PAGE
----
Appearance, Uses and History
Fluorite is the mineral form of calcium fluoride.
In industry, it is used as a flux for smelting, and a source of fluoride. The industrial term is ‘fluorspar’, while ‘fluorite’ is typically used in a geological and mineralogical context.
It is used in the manufacture of hydrofluoric acid, a reasonably terrifying acid. The material is also used for optics – optically clear pieces of fluorite do not exhibit as much chromatic aberration as other materials and are excellent for use in microscopes, telescopes, and the ultraviolet/infrared ranges.
It can also be used in the manufacture of certain glasses and enamels.
It is worth taking a moment to clarify the differences between fluorite, fluoride, and fluorine – a single letter makes quite a difference!
- Fluorine is a chemical element, number 9 on the periodic table.
- Fluoride is a naturally occurring mineral, often used to help with dental health.
- Fluorite is a naturally occurring crystalline mineral.
Fluorite gives its name to the phenomenon of fluorescence, a form of luminescence exhibited by many Fluorite specimens.
Fluorite is loved by collectors due to its wide range of bright colours, and fascinating crystalline formations – it has, in fact, been dubbed ‘the most colourful mineral in the world’. I’m sure Tourmaline would have something to say, but…
British Fluorite is extremely popular worldwide, with Fluorite specimens from County Durham and Derbyshire considered exceptional.
There are, of course, numerous jewellery and lapidary usages of Fluorite. There are numerous excellent carvings of the stone found, including Roman cups and chalices.
It is relatively soft, and therefore not ideal for jewellery usage, but Fluorite cabochons and beads are quite common. Jewellery containing Fluorite should ideally be designed to protect the stone.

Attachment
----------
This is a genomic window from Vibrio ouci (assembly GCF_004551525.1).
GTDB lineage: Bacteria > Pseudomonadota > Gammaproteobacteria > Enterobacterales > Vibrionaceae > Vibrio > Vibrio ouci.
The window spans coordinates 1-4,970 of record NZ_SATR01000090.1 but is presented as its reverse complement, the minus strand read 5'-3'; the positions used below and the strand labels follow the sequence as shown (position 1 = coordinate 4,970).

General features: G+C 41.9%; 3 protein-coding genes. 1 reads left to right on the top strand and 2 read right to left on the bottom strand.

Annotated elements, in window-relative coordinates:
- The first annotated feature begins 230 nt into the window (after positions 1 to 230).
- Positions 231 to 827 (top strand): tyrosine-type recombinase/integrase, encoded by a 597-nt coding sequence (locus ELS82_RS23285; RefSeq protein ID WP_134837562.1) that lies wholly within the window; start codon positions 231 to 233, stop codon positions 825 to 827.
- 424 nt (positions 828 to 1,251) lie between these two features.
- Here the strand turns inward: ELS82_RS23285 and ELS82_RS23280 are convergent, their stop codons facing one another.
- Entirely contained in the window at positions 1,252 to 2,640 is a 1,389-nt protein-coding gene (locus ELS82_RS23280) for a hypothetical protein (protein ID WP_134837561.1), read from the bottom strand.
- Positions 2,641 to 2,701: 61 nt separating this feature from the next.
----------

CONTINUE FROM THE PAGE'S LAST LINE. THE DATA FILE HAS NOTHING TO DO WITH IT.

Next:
Fluorite is extremely common with locales in almost every country.
Fine specimens are found in Argentina, Austria, Belgium, Brazil, Canada, China, Czechia, France, Germany, India, Mexico, Morocco, Namibia, Norway, Pakistan, Poland, Portugal, Spain, Tunisia, the UK, and the USA.
Massive, crystalline, nodular, botryoidal, granular, octahedra, massive.
Photos of Fluorite
Hazards and Warnings
Fluorite is safe to handle, and while it does contain Fluorine, this is not typically a risk factor.
Powdered Fluorite mixed with concentrated Sulphuric acid can produce hydrofluoric acid, which is very dangerous – but realistically, you’re probably not going to be powdering it and mixing it with acids!
Almost all rocks, minerals (and, frankly, almost all other substances on earth) can produce toxic dust when cutting, which can cause serious respiratory conditions including silicosis.
When cutting or polishing rocks, minerals, shells, etc, all work should be done wet to minimise the dust, and a suitable respirator or extraction system should be used.
- الفلوريت معدن متبلور
- एक प्रकार का धात्विया
- плавиковый шпат
- la fluorine
- spath fluor
- Espato fluor
Mandarin and Traditional Chinese: